Conrad, you are so full of it. Thanks, though, for being full of it on my behalf. ;-)

Scott

scottk
scottk on

Re: Biker gang
Hi Nan,

Yup, I did a short bike ride with the tour group in Beijing. No helmets to be had. Boy, was that weird. I'm not sure I've even seen a rickshaw since I arrived. Apparently they've all been replaced with big tricycles that have a seat facing backward for a passenger. The passenger area is sometimes covered with a little box, so you don't get wet in the rain.

I'll comment on traffic at some point, but the short story is that it's much worse than anyplace I've ever been. If I moved to Beijing, I'd sell my bike or put it in storage.

Scott


scottk
scottk on

Re: scott
Hi Aunt Pauline,

All I can say is 'it seemed like a good idea at the time.' ;-) In truth, it still seems like a good idea, even if I have to admit to certain trials from time to time, like showing up in Tunxi at 11:30 on a Monday night only to discover that my hotel reservation had gone missing, and the hotel staff spoke zero English.

I'm doing my best to keep China-made toys out of my mouth and stay out of taxis, none of which seems to have seatbelts in the back seat.

Scott

scottk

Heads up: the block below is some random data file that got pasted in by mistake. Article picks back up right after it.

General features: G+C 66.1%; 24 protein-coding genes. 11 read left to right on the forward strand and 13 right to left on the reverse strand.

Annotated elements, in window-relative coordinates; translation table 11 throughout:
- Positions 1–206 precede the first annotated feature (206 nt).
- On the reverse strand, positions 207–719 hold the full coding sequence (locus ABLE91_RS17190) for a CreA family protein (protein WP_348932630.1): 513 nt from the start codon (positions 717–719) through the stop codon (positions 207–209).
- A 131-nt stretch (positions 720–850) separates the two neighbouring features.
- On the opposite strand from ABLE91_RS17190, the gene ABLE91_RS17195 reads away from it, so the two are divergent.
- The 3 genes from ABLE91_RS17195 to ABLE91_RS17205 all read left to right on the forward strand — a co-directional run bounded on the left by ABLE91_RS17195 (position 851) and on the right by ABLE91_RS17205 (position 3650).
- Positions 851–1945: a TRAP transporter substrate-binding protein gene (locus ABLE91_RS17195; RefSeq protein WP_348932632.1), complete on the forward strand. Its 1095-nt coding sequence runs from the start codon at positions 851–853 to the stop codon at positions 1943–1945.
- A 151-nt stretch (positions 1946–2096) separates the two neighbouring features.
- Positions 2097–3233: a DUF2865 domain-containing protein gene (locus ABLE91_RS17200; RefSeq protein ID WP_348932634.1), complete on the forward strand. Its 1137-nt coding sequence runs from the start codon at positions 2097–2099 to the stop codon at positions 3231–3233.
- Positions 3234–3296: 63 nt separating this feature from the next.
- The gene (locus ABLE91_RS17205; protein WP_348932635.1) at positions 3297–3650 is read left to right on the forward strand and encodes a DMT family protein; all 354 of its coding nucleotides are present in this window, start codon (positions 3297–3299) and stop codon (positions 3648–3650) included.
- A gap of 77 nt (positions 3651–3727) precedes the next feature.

scottk on

Re: world traveler....
Hey, Deb,

Chinese food in China bears a strong resemblance to Chinese food in America, which means that I see vegetables with almost every meal. I've become quite adept at eating around them (it's easier with chopsticks), but every now and again some roughage passes my lips and I haven't died yet.

If only my problems with Chinese were limited to dialects. :-)

Scott

scottk
scottk on

Re: I hope you'll still like rice when you're done
Hi Brender,

Having rice with every meal is a lot like having a glass of milk with every meal: innocuous, nourishing, white. If I had to eat rice by itself, I might get tired of it, but there's always something interesting on the plate to spice it up.

If I've lost weight (and I have lost a smidge) it's because of all the walking I've been doing and my reluctance to interrupt a day of exploring with time finding something to eat. I often have only a snack for lunch and then a big dinner.

Ahhh, for a good chocolate truffle right now.

Scott


scottk
scottk on

Re: Dont they have egg rolls in Seatlle?
Hey Biddy #1,

My wardrobe (high-tech, quick-drying, moisture-wicking hiking clothes) seems to attract much less attention than the mere sight of a western face, especially in places like Tunxi (gateway to Huang Shan--the Yellow mountains), where westerners are a rare sight. Huang Shan is a much-revered mountain range, my Rough Guide tells me, but word doesn't seem to have gotten much beyond the borders of China. The plane I was on last night from Shanghai had only a few faces not Chinese.

Biddy #2